Personally I always prefer practicing Qigong in a group setting, it’s a completely different vibe to solo practice. I find that my Qi flow is more powerful, especially if there is a Qigong master present. But even when there isn’t there is something about training with a group of like minded people to really bring out the best in my practice.
Here are some pro’s and con’s of group Qigong practice.
My Qi doesn’t like you – this has only happened to me once, but I know that I’m not unique as I’ve heard many people tell of similar experiences.
I was at a course with around 70 other students. This was our 3rd Qi flow of the day (don’t do this in your ‘at home’ practice!) and I’d had a great time so far.
Then during this Qi flow I felt really horrible. Quite angry, fed up, hostile. Not the type of feelings I’d come to associate with Qigong!
I asked the teacher about this after the exercise and he explained that sometimes your Qi isn’t a good match for the person next to you. The solution was simple: go and stand somewhere else.
Like I said, this has only happened to me once and I’ve been to far more group classes than I can remember. But I thought you needed to be aware of it in case it happens to you.
Stale Qi Fog – this is a big one. When I used to be a Qigong course organizer for a Qigong master from Malaysia this was always a challenge. Especially with the English weather.
I knew people in Spain, Portugal and Malaysia who could arrange to have their courses outside, which is the best place to practice.
If you think about it the problem is obvious.
When you breathe in you breathe in good energy and when you breathe out you breathe out stale energy. But when you multiply this by a factor of 50+ people practicing Qigong exercises in an enclosed space, the amount of stale energy in the room can be staggering.
I used to hire big sports halls, because I noticed that they have a lot of double door fire exits. With these opened it was possible to maintain a good flow of moving air that would help to move away this stale energy.
I remember once driving around Brighton after a course had started to find 10 pairs of drumsticks (for a Lion Dance course later on).
When I returned to the venue a few hours later and walked in the room, the stench of stale, negative Qi was so thick it was like a fog.
A hall with good ventilation or outdoors is the best place for group practice.
Overcoming Depression – Qigong can be a very introspective and ‘inward’ focused. For those suffering from depression this isn’t good news.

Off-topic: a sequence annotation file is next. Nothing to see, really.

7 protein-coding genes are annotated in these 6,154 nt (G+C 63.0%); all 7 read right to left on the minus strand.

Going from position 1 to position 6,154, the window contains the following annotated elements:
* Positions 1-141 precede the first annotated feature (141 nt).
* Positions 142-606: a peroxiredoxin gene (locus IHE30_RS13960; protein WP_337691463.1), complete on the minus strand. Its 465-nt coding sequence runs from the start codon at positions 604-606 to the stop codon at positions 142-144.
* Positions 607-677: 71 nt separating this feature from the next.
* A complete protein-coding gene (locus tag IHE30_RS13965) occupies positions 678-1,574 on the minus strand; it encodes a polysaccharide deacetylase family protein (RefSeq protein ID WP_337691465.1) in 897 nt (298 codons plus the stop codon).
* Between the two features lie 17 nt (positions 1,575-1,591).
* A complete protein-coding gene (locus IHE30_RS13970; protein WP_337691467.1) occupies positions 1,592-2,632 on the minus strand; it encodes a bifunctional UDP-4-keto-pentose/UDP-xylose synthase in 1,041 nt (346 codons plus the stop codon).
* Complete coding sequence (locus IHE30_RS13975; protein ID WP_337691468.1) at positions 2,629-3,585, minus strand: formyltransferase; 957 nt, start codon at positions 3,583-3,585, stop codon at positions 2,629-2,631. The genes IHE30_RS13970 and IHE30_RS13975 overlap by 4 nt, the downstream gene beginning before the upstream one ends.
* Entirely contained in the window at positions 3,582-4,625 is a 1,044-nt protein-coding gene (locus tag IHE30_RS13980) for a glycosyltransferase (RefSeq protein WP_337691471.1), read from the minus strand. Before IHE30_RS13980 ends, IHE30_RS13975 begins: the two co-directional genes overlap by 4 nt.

I recommend that if you are currently suffering from depression then you should avoid practicing Qigong on your own. For your situation group practice will be much more beneficial because it will enhance social interaction.
Elvis has entered the building – my experiences of group practice were always best when I wasn’t the teacher =) Because if I was practicing in a large group and I wasn’t the teacher it usually meant that there was a great Qigong master present.
If you’ve never practiced in the presence of a Qigong master, the benefits are easy to explain but difficult to clearly put across.
For example you get to benefit from their abundance of Qi, which is literally like being sat next to, and benefitting from a caffeine shot – without the come down.
You also get to benefit from “Heart to Heart transmission” — teaching, guidance and insight beyond words.
If you ever get the chance to learn with a Qigong master, I recommend that you take it.
Caveat – I’ve written about this before. But it is very common to experience your ‘at home’ practice as somewhat of a damp squib compared to your group practice. Especially when there was a Qigong master presence.
(I wrote about this in my Qigong Daily book.)>
An abundance – in a group setting I’ve always found my Qi flow’s to be stronger. Why? Because there is so much Qi in the room, especially if a Qigong Master is present.
Social creatures – the social benefits to be gained from group practice are admirable and powerful.
We are social animals and isolation is a common and horrible issue that is commonly experienced by the elderly, especially those who are living alone.
Staying socially connected is vital as we grow older and Qigong lends itself brilliantly to being practiced in a group setting.
I recently read a Singapore newspaper article that was challenging social isolation amongst the elderly and they organized a group Qigong gathering of, wait for it…. 1600!
I’d love to take that class =)
And you know what?
Being in a group of people who have a shared interest is lovely and it can really help you to keep practicing when you’re on your own.
If you get the opportunity to attend a group Qigong class, course or practice session – especially if a Qigong master is present – make sure you attend.
For 6 years I was the organizer for a large UK based Qigong and Kung Fu event, I always used to feel very happy when I saw that a family group were coming to take a course.
I think a family that practices Qigong together is a very lucky family indeed!
Bye for now
Marcus “Do it in a group” Santer